Another Voice: Addressing childhood obesity takes education and engagement | Opinion

Last month, Dr. Matthew Swatski, a pediatrician from Oishei Children’s Hospital, wrote an Another Voice column about childhood obesity crisis in our community and across the country (Childhood obesity is a tragedy that can be averted, May 3, 2022). As Swatski so aptly pointed out, addressing this health crisis in our kids starts with education. We could not agree more. That’s why the Independent Health Foundation has partnered with Buffalo Public Schools and other school districts throughout Western New York to bring the Fitness for Kids Challenge directly into our region’s schools.

This program challenges every child to get daily exercise, proper rest and make good nutrition choices with the goal of healthier students, stronger bodies, focused minds and greater performance. During this academic school year, more than 9,000 elementary schoolchildren, from over 500 classrooms in 34 schools, participated in the Fitness for Kids Challenge.

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The Fitness for Kids Challenge is built on the 9-5-2-1-0 + YOU formula that encourages kids to live healthier lifestyles by simply following a plan of nine hours of sleep per day, five or more servings of fruits and vegetables, a limit of two hours of “screen time” (television, phone, tablet or computer), at least one hour of exercise or physical activity a day and zero sugary drinks. The “YOU” component focuses on students’ mental health and encompassing good mental health practices, such as goal setting, resiliency, kindness, emotional regulation, self-reflection and relationship building.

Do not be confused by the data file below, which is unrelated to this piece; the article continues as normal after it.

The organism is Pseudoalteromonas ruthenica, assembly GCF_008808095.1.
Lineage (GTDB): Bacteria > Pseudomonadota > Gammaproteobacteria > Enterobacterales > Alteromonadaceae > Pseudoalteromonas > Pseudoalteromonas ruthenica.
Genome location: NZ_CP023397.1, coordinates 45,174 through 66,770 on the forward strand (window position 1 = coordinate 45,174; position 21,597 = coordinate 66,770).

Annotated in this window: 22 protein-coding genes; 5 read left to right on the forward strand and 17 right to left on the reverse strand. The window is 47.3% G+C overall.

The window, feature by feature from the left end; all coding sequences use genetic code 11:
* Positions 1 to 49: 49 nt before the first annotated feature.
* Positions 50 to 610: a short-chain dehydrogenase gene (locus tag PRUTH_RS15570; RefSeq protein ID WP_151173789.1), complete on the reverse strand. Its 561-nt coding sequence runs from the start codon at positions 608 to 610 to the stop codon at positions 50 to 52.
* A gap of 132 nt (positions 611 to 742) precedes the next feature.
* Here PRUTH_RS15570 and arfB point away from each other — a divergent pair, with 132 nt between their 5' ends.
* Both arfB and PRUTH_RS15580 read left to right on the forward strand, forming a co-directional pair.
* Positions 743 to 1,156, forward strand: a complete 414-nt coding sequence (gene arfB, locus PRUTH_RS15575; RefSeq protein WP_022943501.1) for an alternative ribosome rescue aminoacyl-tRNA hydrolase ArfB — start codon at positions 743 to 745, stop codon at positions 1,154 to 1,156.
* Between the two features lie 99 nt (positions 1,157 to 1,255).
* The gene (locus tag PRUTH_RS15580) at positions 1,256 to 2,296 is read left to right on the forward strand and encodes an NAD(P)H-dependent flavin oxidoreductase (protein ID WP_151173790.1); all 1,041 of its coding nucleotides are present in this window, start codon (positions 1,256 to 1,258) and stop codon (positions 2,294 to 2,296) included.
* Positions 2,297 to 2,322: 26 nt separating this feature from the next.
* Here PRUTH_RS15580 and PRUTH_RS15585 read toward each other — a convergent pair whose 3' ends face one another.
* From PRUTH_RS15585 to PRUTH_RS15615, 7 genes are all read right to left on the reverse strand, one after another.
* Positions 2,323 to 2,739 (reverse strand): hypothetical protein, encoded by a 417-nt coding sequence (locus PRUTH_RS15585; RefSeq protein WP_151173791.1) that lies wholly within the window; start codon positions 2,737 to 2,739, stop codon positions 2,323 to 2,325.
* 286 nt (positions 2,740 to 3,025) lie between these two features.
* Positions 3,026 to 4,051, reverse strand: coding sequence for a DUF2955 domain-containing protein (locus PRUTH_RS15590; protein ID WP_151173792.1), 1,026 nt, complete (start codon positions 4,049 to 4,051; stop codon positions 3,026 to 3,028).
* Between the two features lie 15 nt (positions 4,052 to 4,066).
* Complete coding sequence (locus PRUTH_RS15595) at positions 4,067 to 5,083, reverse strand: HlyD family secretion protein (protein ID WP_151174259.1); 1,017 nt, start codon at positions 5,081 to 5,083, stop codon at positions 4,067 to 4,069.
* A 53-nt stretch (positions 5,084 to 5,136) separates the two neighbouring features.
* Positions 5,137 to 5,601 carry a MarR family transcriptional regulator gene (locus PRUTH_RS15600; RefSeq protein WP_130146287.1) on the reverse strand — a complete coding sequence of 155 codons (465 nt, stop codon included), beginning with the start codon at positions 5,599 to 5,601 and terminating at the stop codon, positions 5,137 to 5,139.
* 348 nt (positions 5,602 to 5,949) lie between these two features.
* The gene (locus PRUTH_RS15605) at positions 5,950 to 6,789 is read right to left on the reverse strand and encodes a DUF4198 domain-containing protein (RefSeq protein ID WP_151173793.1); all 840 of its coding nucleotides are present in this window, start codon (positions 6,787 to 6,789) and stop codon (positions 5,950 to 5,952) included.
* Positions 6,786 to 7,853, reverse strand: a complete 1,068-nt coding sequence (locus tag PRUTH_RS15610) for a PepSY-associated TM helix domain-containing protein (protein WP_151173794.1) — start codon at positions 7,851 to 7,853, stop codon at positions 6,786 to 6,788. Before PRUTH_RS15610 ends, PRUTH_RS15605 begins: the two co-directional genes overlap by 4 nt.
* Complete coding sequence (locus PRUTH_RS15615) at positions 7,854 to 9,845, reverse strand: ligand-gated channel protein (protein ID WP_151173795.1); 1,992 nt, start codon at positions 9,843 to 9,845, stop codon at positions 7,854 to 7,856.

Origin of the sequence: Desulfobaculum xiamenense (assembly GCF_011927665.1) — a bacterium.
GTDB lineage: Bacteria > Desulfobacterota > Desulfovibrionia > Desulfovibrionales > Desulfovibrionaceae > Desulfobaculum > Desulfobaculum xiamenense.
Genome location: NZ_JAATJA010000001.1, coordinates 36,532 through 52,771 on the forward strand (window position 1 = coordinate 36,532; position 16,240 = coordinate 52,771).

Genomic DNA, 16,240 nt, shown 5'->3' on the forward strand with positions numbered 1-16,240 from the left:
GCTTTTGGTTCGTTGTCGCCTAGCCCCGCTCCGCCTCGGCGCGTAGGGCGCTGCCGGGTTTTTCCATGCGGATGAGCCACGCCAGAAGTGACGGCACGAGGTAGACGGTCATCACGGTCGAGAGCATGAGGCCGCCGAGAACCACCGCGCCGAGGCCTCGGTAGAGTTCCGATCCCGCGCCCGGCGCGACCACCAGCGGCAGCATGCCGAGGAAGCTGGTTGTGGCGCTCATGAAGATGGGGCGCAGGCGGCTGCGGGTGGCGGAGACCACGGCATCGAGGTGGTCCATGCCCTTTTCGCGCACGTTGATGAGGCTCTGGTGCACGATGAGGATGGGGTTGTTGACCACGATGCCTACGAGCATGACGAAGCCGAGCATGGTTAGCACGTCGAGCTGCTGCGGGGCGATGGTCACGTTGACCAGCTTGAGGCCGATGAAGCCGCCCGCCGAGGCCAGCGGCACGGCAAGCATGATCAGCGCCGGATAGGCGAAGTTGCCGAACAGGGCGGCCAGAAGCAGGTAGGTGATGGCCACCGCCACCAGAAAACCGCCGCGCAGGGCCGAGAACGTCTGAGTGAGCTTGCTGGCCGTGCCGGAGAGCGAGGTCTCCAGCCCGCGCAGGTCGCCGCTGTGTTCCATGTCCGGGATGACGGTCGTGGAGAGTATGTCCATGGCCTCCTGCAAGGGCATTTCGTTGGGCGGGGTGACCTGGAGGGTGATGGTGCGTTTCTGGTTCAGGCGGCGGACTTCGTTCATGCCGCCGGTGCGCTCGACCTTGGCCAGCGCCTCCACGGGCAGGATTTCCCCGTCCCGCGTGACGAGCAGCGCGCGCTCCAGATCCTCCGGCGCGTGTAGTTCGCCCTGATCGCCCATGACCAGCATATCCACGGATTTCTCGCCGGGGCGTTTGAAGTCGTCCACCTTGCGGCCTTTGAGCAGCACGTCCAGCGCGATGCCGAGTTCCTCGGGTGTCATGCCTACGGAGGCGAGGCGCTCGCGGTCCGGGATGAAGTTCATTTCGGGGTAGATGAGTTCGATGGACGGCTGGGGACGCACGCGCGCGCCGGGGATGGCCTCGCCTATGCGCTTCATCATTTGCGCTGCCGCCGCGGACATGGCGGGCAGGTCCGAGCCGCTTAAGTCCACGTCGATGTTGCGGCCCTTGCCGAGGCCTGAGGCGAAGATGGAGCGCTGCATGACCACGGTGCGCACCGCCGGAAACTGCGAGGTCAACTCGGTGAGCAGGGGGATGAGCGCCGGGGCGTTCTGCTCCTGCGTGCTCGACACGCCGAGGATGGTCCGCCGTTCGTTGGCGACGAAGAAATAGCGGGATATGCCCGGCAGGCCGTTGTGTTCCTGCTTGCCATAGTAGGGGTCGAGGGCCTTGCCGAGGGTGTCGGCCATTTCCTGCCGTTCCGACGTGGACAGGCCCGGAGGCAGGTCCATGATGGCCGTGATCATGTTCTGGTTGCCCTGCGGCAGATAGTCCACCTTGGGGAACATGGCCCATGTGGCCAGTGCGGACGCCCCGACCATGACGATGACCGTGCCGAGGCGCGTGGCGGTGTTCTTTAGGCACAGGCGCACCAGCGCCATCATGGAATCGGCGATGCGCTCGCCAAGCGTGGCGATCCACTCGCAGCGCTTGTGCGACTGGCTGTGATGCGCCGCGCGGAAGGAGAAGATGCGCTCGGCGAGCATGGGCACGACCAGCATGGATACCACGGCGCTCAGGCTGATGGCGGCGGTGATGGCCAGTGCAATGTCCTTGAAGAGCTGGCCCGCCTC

In addition to the Fitness for Kids Challenge, the Independent Health Foundation brings many other healthy programs for children and adults directly into our community, focusing on at-risk and underserved neighborhoods. For example:

Good for the Neighborhood, a free, community-based wellness program, brings valuable health-related training and tools to areas where access to health care is limited. Individuals and families are encouraged to manage and improve their health by attending quarterly health fair style events and workshops. They also have the opportunity to get a free health screening and take home fresh fruits and vegetables at each event.

The Soccer for Success program is a free, after-school youth development program that is proven to help kids establish healthy habits and develop critical life skills. Currently, the Soccer for Success program is offered at eight locations, including Buffalo Public Schools, City of Buffalo Parks and City of Lackawanna Parks.

These programs, along with our annual Kids Run in Delaware Park, which was held earlier this month and attracted nearly 5,000 kids, are just a few ways the Independent Health Foundation is helping children and motivating families throughout our community to get out and be active and adopt healthy lifestyles.

Fighting childhood obesity is not an easy task. As the Independent Health Foundation celebrates its 30th anniversary, we pledge to continue to offer these programs for many more years to come.

Carrie Meyer is executive director of the Independent Health Foundation.


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